By Jeff Brumley
American “nones”— people who claim no religious affiliation — come with a variety of stories.
Some were raised without any religious education at all. Most of them have few opinions on faith and wouldn’t know the Bible from the Bhagavad Gita.
And then are those who, like Eric Walker, grew up in a Christian environment, only to reject it in adulthood.
“I was, like most Southern children, raised in church … primarily Baptist,” says Walker, a 27-year-old Knoxville, Tenn., native who works for the U.S. government in Germany. “Through middle and high school, I attended organizations like Yoke and Young Life.”
Walker said he increasingly came to experience church as judgmental, which led him to question the existence of God and embrace science and reject faith. But he stopped short of saying he’s an atheist.
“Do I think there could be a God? Sure, the universe is unfathomably huge,” Walker said during an interview from Germany via Facebook Messenger. “I would consider myself spiritual.”
Walker represents what a number of recent polls show as a growing body of former or never-before Christians who would choose “none” if asked their religious affiliations on surveys and applications.
In 2012, Pew’s Religion and Public Life Project published research showing one in five Americans identify themselves as “nones.” And the numbers are rising.
“In the last five years alone, the unaffiliated have increased just over 15 percent to just under 20 percent of all U.S. adults,” Pew said in the report.
Larger than ever
But more recent research suggests the numbers are much larger than previously believed. The Barna Group recently found close to 40 percent of Americans could be considered “nones.”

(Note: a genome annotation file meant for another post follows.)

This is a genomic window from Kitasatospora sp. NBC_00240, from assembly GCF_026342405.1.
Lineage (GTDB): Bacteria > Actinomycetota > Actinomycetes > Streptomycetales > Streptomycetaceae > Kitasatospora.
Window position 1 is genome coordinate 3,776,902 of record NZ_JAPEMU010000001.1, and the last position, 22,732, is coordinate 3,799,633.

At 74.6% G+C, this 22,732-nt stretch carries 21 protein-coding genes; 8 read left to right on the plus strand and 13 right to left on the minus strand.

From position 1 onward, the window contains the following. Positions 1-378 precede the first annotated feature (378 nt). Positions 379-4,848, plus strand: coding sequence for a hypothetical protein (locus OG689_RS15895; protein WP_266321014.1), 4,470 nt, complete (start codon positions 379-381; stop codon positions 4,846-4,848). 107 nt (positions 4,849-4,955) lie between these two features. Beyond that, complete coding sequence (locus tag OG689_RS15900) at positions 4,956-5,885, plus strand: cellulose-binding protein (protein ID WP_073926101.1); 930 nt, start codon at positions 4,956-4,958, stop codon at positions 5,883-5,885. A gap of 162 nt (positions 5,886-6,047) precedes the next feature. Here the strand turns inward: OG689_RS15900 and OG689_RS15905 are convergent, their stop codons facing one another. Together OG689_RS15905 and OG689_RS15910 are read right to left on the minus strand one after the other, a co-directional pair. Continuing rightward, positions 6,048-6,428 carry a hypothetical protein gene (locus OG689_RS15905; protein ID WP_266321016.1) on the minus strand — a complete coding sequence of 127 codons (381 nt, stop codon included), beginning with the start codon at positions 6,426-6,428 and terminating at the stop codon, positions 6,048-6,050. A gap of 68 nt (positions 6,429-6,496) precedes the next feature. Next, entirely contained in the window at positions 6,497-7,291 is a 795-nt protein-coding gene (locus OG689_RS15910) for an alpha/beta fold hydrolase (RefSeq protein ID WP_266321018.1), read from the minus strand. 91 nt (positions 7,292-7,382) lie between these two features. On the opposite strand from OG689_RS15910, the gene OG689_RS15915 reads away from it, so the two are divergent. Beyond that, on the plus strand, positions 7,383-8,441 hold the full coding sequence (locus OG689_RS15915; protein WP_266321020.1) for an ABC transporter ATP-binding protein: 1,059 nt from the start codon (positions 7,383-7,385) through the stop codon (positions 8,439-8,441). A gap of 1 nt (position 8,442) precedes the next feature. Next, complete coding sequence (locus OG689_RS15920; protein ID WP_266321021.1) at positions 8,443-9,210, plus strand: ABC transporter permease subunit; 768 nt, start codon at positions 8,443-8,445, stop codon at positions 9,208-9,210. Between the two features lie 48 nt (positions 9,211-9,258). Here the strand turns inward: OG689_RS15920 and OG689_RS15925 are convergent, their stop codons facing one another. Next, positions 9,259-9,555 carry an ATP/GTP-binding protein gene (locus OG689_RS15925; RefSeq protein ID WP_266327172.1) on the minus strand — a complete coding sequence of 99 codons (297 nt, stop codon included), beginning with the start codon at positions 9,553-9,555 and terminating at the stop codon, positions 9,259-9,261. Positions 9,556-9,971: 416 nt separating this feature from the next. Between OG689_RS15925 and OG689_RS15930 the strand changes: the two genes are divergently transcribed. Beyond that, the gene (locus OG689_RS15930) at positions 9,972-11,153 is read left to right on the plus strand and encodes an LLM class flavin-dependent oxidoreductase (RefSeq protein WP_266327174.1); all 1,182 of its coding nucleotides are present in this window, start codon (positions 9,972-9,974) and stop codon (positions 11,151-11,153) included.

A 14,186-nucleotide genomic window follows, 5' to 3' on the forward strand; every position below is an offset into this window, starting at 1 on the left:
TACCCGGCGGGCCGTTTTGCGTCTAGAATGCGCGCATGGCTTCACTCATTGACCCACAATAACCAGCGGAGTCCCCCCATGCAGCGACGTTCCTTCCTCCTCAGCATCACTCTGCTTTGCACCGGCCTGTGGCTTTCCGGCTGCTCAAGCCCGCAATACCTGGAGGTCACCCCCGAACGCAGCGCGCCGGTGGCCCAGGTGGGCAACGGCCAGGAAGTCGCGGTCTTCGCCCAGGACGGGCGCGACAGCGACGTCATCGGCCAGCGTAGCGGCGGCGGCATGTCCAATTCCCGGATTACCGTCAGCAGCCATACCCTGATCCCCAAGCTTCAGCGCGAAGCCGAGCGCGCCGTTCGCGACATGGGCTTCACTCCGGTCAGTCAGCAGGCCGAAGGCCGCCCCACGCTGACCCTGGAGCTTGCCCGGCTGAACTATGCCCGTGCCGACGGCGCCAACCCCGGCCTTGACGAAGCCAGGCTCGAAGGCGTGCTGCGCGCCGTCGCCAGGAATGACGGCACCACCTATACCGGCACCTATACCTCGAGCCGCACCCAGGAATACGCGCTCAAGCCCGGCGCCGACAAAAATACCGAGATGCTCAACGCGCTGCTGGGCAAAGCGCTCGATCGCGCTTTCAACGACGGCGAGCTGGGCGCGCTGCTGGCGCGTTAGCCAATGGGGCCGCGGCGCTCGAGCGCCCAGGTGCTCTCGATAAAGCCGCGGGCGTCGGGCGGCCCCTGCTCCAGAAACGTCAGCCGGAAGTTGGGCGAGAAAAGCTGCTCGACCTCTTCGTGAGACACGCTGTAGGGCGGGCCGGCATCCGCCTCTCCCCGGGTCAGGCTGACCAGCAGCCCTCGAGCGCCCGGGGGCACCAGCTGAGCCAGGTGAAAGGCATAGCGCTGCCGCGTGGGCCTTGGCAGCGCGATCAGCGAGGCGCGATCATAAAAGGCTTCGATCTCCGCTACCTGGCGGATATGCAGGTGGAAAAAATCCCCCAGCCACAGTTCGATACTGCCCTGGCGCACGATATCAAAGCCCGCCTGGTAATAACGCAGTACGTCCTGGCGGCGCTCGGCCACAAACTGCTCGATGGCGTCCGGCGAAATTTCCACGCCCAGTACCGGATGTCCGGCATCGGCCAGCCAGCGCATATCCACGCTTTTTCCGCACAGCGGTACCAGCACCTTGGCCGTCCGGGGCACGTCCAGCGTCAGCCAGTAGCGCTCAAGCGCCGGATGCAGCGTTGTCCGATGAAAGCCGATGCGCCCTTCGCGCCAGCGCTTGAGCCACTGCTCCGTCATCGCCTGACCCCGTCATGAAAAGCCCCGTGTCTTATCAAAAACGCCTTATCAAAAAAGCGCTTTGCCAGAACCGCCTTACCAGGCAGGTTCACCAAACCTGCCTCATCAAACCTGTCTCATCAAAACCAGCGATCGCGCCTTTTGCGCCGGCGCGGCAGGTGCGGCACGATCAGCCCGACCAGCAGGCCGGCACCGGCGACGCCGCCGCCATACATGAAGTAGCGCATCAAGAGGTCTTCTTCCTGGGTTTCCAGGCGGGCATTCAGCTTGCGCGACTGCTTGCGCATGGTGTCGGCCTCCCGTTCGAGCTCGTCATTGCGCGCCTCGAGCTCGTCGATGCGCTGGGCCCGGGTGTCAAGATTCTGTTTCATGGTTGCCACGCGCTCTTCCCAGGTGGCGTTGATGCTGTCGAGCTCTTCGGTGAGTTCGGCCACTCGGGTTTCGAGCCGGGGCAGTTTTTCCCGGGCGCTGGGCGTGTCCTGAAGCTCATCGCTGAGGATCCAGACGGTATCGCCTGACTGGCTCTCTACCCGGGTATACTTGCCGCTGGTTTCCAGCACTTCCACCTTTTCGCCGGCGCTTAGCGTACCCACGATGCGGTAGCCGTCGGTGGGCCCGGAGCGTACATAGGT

Whatever the actual percentages, the group definitely is on the rise and serving as somewhat of a barometer of the cultural weather patterns with which American religious groups must contend.
And scholars, pastors and congregational consultants are uniform in their assessment that the church must respond to the social changes prompting the rise in the “nones” while remaining true to its core message.
But Christians should not worry too much — something they might achieve if they remember their church history, said Rob Nash, professor of missions and world religions at Mercer University’s McAfee School of Theology.
During at least two periods in American history, vast swaths of the populace either rejected the church or never was part of it to begin with, Nash said. Those periods preceded the First and Second Great Awakenings.
And in both cases, Christians responded with authentic expressions of faith which huge numbers of Americans found attractive.
It’s very much like the current social and cultural conditions the church finds itself in today, Nash said.
“You have this cycle where there has been a movement away from church, and the church is able to rise above the identification of itself with the culture and offer a vision to which people return,” Nash said.
The present downturn, Nash said, is exacerbated by those in the church who want to hold onto tradition “and refuse to allow the spirit of God to flow into what it wants to.”
The result is a church that fails to rise above the whims of the culture and fails to present the gospel in a compelling way, he said.
“We’ve done that so long that we have lost track of what’s really going on,” he said. “We have to live … so powerfully that people are intrigued and empowered by the story at work in us.”
However, some don’t buy into cookie-cutter categories to describe people’s religion, or lack thereof.
“When you’re talking about the ‘nones,’ that’s not a real thing,” said Eric Minton, minister of youth and young adults at Monte Vista Baptist Church in Maryville, Tenn.
“Because everybody has some sort of faith orientation,” he said. “I think there is a spiritual element to all things — even in atheists making a decision to reject God.”
But that doesn’t mean the culture isn’t secular in viewpoint, Minton added, noting television shows which try to deal with Christianity as a topic often get it completely wrong.
“It’s how Christians would talk of people with Muslim backgrounds as always praying or always wearing white,” he said.